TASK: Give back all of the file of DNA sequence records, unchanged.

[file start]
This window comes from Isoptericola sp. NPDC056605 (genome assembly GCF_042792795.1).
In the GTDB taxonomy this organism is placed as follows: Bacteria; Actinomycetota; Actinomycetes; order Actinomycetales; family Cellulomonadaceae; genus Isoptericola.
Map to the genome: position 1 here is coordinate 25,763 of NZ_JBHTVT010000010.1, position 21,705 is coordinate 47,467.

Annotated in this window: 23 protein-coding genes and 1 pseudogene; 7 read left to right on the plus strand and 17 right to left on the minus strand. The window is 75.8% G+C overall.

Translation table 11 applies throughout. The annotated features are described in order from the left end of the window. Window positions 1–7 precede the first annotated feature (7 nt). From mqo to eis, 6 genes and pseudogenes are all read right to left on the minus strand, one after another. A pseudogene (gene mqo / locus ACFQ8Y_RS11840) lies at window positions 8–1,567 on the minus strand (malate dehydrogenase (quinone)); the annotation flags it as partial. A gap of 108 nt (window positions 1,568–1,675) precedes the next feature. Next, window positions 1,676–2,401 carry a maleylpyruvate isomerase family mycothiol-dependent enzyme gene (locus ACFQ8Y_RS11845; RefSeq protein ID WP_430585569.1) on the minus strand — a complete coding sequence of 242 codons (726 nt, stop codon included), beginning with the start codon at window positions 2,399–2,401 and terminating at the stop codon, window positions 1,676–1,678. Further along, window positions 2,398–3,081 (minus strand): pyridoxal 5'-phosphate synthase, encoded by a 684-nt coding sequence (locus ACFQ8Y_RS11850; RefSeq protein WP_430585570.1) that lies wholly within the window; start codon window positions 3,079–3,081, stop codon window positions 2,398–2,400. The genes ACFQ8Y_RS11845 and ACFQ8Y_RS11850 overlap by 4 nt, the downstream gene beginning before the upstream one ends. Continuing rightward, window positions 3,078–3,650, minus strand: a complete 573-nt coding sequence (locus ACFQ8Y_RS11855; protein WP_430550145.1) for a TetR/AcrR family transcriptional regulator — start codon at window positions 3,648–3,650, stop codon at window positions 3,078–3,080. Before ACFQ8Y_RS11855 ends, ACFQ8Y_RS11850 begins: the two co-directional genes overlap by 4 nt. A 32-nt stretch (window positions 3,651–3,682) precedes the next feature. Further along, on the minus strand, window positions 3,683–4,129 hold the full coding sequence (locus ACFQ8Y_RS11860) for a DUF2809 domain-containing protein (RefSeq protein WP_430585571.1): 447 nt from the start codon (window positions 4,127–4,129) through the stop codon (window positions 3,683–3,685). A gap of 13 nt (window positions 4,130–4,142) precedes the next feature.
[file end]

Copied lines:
This window comes from Isoptericola sp. NPDC056605 (genome assembly GCF_042792795.1).
In the GTDB taxonomy this organism is placed as follows: Bacteria; Actinomycetota; Actinomycetes; order Actinomycetales; family Cellulomonadaceae; genus Isoptericola.
Map to the genome: position 1 here is coordinate 25,763 of NZ_JBHTVT010000010.1, position 21,705 is coordinate 47,467.

Annotated in this window: 23 protein-coding genes and 1 pseudogene; 7 read left to right on the plus strand and 17 right to left on the minus strand. The window is 75.8% G+C overall.

Translation table 11 applies throughout. The annotated features are described in order from the left end of the window. Window positions 1–7 precede the first annotated feature (7 nt). From mqo to eis, 6 genes and pseudogenes are all read right to left on the minus strand, one after another. A pseudogene (gene mqo / locus ACFQ8Y_RS11840) lies at window positions 8–1,567 on the minus strand (malate dehydrogenase (quinone)); the annotation flags it as partial. A gap of 108 nt (window positions 1,568–1,675) precedes the next feature. Next, window positions 1,676–2,401 carry a maleylpyruvate isomerase family mycothiol-dependent enzyme gene (locus ACFQ8Y_RS11845; RefSeq protein ID WP_430585569.1) on the minus strand — a complete coding sequence of 242 codons (726 nt, stop codon included), beginning with the start codon at window positions 2,399–2,401 and terminating at the stop codon, window positions 1,676–1,678. Further along, window positions 2,398–3,081 (minus strand): pyridoxal 5'-phosphate synthase, encoded by a 684-nt coding sequence (locus ACFQ8Y_RS11850; RefSeq protein WP_430585570.1) that lies wholly within the window; start codon window positions 3,079–3,081, stop codon window positions 2,398–2,400. The genes ACFQ8Y_RS11845 and ACFQ8Y_RS11850 overlap by 4 nt, the downstream gene beginning before the upstream one ends. Continuing rightward, window positions 3,078–3,650, minus strand: a complete 573-nt coding sequence (locus ACFQ8Y_RS11855; protein WP_430550145.1) for a TetR/AcrR family transcriptional regulator — start codon at window positions 3,648–3,650, stop codon at window positions 3,078–3,080. Before ACFQ8Y_RS11855 ends, ACFQ8Y_RS11850 begins: the two co-directional genes overlap by 4 nt. A 32-nt stretch (window positions 3,651–3,682) precedes the next feature. Further along, on the minus strand, window positions 3,683–4,129 hold the full coding sequence (locus ACFQ8Y_RS11860) for a DUF2809 domain-containing protein (RefSeq protein WP_430585571.1): 447 nt from the start codon (window positions 4,127–4,129) through the stop codon (window positions 3,683–3,685). A gap of 13 nt (window positions 4,130–4,142) precedes the next feature.